November 11, 2018 4 min read

To say that stress is inevitable is something of an understatement. But some of us have a rougher go of it than others. When your morning meditation or evening glass of wine aren’t giving you the level of anxiety relief you need, having the right natural anxiety supplements and supporting solutions on hand can be a secret weapon and a powerful alternative to prescription medications.

if you know your diet is lacking key nutrients, dietary supplements may be the key to symptom relief.

Although dietary supplements aren’t a replacement for the food itself, they can help you get the nutrients you need while you get your diet back on track.

Your doctor can also help you identify or confirm any deficiencies, as well as offer information on dosage and overall dietary health.

1. Vitamin A

As long as you have enough vitamin A in your body, there is a guarantee of a good vision; you are sure that you have a robust immune system.

It also helps in body growth as well as reproductive health. Vitamin A is also crucial for your brain to function well. There are organs in our body that do need vitamin A so that they can function properly, for example, the lungs, heart and the kidney. Almost 80-90% of the vitamin A is stored in the liver. The other name for vitamin A is retinol.

Vitamin A helps to nourish the most critical system in our body that is the nervous system, and hence your muscles can relax. A proper functioning nervous system helps in minimizing stress mentally. When you are relaxed, you cannot get any anxiety.

When you are calm, there are slim chances for you to have a panic attack.

Vitamin a has the fatty acids, and they are a necessity in our bodies. They are also helpful in reducing anxiety.

2. B vitamins

Vitamin B1 is important for balancing blood sugar levels, which are a significant factor in anxiety levels. 

Vitamin B3 plays a crucial role in the synthesis of serotonin and has been shown to help with anxiety

The B vitamin deficiencies most often linked to panic attacks, anxiety and depression are B6, B9, and B12

Vitamin B12 has a major influence on the function of neurons and also on the ability of the bone marrow to make red blood cells. B12 deficiency can cause almost any psychiatric symptom especially anxiety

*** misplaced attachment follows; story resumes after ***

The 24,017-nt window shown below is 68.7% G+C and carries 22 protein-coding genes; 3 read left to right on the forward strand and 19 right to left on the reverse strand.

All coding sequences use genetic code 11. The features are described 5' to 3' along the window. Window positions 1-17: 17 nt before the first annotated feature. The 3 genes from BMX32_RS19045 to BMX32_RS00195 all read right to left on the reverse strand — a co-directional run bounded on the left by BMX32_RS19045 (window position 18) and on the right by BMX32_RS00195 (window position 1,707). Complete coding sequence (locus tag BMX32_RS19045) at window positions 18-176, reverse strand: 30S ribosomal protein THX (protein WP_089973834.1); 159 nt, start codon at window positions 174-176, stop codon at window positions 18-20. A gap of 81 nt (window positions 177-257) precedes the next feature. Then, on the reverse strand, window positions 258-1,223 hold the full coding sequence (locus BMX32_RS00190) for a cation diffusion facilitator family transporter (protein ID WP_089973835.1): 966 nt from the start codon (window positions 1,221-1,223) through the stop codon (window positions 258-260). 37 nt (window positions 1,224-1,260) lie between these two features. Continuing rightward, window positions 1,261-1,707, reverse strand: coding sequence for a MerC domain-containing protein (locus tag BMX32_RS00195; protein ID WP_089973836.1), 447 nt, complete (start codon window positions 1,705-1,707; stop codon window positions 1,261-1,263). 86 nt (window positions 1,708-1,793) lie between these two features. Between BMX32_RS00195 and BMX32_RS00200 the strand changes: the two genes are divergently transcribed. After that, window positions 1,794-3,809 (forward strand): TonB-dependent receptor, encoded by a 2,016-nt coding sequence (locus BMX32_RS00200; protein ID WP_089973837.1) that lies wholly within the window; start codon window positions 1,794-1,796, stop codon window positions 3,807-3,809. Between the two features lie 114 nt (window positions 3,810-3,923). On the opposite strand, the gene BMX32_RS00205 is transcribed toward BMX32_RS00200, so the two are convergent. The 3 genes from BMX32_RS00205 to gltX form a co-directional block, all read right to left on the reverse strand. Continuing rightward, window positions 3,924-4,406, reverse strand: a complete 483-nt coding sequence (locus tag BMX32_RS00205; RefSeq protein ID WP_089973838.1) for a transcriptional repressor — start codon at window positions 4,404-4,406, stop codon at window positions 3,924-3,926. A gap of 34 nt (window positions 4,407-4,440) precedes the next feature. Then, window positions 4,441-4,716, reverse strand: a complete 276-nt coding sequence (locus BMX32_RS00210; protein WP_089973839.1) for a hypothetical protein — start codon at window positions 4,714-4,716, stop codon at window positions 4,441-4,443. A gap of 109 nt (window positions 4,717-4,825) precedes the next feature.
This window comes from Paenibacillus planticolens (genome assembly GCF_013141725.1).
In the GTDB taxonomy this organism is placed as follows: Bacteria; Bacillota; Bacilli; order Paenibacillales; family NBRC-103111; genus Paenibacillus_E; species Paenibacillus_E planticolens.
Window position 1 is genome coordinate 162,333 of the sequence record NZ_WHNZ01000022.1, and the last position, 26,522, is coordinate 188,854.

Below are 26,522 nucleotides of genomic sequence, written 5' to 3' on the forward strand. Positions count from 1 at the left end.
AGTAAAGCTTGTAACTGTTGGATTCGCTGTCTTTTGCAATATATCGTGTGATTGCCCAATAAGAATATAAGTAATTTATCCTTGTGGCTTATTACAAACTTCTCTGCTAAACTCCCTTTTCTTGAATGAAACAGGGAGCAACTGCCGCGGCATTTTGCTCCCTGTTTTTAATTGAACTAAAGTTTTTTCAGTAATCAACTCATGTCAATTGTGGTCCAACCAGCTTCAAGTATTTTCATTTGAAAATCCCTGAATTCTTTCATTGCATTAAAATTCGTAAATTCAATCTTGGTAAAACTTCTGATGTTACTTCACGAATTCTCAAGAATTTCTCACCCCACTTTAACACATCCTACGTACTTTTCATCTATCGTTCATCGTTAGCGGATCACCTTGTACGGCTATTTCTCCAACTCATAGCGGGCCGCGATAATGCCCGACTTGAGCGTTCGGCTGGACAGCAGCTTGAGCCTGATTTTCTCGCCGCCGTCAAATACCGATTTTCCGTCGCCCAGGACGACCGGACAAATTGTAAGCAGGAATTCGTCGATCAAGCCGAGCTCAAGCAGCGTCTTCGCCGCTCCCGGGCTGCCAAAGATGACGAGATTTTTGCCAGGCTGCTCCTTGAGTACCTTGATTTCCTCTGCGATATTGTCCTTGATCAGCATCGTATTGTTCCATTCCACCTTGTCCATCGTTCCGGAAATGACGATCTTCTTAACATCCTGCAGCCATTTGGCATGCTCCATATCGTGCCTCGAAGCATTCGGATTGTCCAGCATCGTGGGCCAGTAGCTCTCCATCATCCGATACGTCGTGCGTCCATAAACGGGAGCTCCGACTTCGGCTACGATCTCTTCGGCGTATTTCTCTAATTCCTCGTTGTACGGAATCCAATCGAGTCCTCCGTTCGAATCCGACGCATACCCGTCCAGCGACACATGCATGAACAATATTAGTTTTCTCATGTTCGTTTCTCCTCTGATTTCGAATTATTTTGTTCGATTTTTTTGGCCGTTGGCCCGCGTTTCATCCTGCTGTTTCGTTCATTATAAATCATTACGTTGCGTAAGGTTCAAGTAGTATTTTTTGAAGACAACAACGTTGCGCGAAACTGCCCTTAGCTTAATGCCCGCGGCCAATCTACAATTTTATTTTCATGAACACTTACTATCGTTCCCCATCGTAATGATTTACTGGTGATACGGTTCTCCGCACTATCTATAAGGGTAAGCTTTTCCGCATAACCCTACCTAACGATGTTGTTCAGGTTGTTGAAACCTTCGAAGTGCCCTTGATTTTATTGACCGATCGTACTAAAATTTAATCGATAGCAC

Interestingly B12 happens to be the largest and most complex of all the vitamins. This impressive nutrient is responsible for a wide range of roles in the brain and nervous system. These include:

  • assisting in normal nerve growth and development
  • improving communication between nerve cells
  • promoting stable adrenal function
  • providing emotional and mental energy
  • helping with the ability to concentrate
  • bolstering memory function
  • offering calming effects to balance moods

As you can imagine by peering at this lengthy list of jobs, your nervous system relies on having adequate B12 to function correctly. This also means that conversely, a lack of B12 can cause major problems with anxiety and mood.

Vitamin C

A well-known antioxidant that is involved in anxiety, stress, depression, fatigue and mood state in humans. Studies have suggested that Vitamin C Deficiency play a oxidative stress That may trigger neurological disorders 

Vitamin C protects the nervous system which leads to emotional stability, better memory, a sense of calm and higher IQ.

Better memory performance is also associated with a high level of vitamin C in blood serum. Those of us who are aging need vitamin C because it supports cognitive function

 Dieticians say the upper limit is 2000 mg of vitamin C per day.1 It is important to note that physical activity helps our body’s response to vitamin C.

Vitamin D

Vitamin D plays a unique and important role in your body. It is the only vitamin that functions just like a hormone, connecting to a few different key systems in your body and playing an important part in their function.

When vitamin D enters your body through the sun on your skin or is consumed through food or a supplement, it goes straight to your liver and kidneys, where it is converted into a hormone. This hormone is usually referred to as “activated vitamin D” or “calcitriol.” Then, it helps your body absorb calcium — an essential task for your bones and teeth — and activates genes that influence your immune system as well as your brain. Every tissue in the human body has vitamin D receptors, so this particular vitamin is pretty important.

Vitamin D plays a unique and important role in your body. It is the only vitamin that functions just like a hormone, connecting to a few different key systems in your body and playing an important part in their function.

It is estimated that60% of the USA has a Vitamin D deficiency. What happens when there isn’t enough vitamin D to go around?

When there is not enough vitamin D, the areas of your body that rely on this nutrient can begin to deteriorate or change, causing a variety of problems. A few of the first vitamin D deficiency symptoms you notice may include constantly being sick, having muscle or bone pain, feeling exhausted or down, losing hair or bone mass, and wounds that are slow to heal.

Vitamin E 

vitamin E may lower the risk of Alzheimer’s Disease and other cognitive decline. A study by the Department of Agricultural Chemistry at the Meiji University, Kawasaki, Kanagawa Japan found that a deficiency in vitamin E increased anxiety in both juvenile and adult rats. In a 2009 study at the same university, researchers discovered that they could induce anxiety behaviors in rats by making them deficient in vitamin E.

Major depression is accompanied by significantly lower serum vitamin E concentrations, suggesting lower antioxidant defenses against lipid peroxidation. The results could, in part, explain previous findings, which suggest increased lipid peroxidation in major depression.

 

 


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